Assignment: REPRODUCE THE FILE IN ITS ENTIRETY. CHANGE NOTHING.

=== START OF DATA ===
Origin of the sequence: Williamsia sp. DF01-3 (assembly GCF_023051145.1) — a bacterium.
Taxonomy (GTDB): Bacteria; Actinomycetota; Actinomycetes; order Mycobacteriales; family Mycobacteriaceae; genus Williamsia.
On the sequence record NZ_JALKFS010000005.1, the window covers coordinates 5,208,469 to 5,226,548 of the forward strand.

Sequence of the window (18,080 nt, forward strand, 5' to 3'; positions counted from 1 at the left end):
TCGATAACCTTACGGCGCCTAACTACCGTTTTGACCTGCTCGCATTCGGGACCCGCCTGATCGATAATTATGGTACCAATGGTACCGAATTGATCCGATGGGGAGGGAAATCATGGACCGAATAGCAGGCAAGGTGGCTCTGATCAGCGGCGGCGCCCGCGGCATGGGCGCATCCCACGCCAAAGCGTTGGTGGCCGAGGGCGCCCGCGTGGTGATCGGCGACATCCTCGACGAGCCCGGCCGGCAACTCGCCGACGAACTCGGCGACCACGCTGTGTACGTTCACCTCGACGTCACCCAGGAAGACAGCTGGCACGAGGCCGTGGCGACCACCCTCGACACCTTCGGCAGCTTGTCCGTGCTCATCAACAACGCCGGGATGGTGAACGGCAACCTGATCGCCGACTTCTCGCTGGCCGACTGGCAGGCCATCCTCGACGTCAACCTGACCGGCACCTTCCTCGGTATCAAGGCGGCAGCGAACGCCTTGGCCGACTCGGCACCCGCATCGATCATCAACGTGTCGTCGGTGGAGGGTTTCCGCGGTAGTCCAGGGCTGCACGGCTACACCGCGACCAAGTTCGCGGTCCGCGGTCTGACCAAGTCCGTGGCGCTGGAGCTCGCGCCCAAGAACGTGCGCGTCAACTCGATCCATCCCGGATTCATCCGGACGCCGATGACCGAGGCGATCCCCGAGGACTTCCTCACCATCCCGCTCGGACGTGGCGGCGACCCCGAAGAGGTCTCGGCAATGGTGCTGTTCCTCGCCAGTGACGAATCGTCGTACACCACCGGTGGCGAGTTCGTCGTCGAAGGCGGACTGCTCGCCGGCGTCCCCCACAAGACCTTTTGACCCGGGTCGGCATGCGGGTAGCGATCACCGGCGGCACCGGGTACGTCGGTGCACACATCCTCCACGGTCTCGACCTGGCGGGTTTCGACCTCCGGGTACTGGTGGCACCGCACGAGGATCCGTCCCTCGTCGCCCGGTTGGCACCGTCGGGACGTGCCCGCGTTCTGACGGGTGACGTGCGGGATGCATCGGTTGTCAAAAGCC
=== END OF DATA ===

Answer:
Origin of the sequence: Williamsia sp. DF01-3 (assembly GCF_023051145.1) — a bacterium.
Taxonomy (GTDB): Bacteria; Actinomycetota; Actinomycetes; order Mycobacteriales; family Mycobacteriaceae; genus Williamsia.
On the sequence record NZ_JALKFS010000005.1, the window covers coordinates 5,208,469 to 5,226,548 of the forward strand.

Sequence of the window (18,080 nt, forward strand, 5' to 3'; positions counted from 1 at the left end):
TCGATAACCTTACGGCGCCTAACTACCGTTTTGACCTGCTCGCATTCGGGACCCGCCTGATCGATAATTATGGTACCAATGGTACCGAATTGATCCGATGGGGAGGGAAATCATGGACCGAATAGCAGGCAAGGTGGCTCTGATCAGCGGCGGCGCCCGCGGCATGGGCGCATCCCACGCCAAAGCGTTGGTGGCCGAGGGCGCCCGCGTGGTGATCGGCGACATCCTCGACGAGCCCGGCCGGCAACTCGCCGACGAACTCGGCGACCACGCTGTGTACGTTCACCTCGACGTCACCCAGGAAGACAGCTGGCACGAGGCCGTGGCGACCACCCTCGACACCTTCGGCAGCTTGTCCGTGCTCATCAACAACGCCGGGATGGTGAACGGCAACCTGATCGCCGACTTCTCGCTGGCCGACTGGCAGGCCATCCTCGACGTCAACCTGACCGGCACCTTCCTCGGTATCAAGGCGGCAGCGAACGCCTTGGCCGACTCGGCACCCGCATCGATCATCAACGTGTCGTCGGTGGAGGGTTTCCGCGGTAGTCCAGGGCTGCACGGCTACACCGCGACCAAGTTCGCGGTCCGCGGTCTGACCAAGTCCGTGGCGCTGGAGCTCGCGCCCAAGAACGTGCGCGTCAACTCGATCCATCCCGGATTCATCCGGACGCCGATGACCGAGGCGATCCCCGAGGACTTCCTCACCATCCCGCTCGGACGTGGCGGCGACCCCGAAGAGGTCTCGGCAATGGTGCTGTTCCTCGCCAGTGACGAATCGTCGTACACCACCGGTGGCGAGTTCGTCGTCGAAGGCGGACTGCTCGCCGGCGTCCCCCACAAGACCTTTTGACCCGGGTCGGCATGCGGGTAGCGATCACCGGCGGCACCGGGTACGTCGGTGCACACATCCTCCACGGTCTCGACCTGGCGGGTTTCGACCTCCGGGTACTGGTGGCACCGCACGAGGATCCGTCCCTCGTCGCCCGGTTGGCACCGTCGGGACGTGCCCGCGTTCTGACGGGTGACGTGCGGGATGCATCGGTTGTCAAAAGCC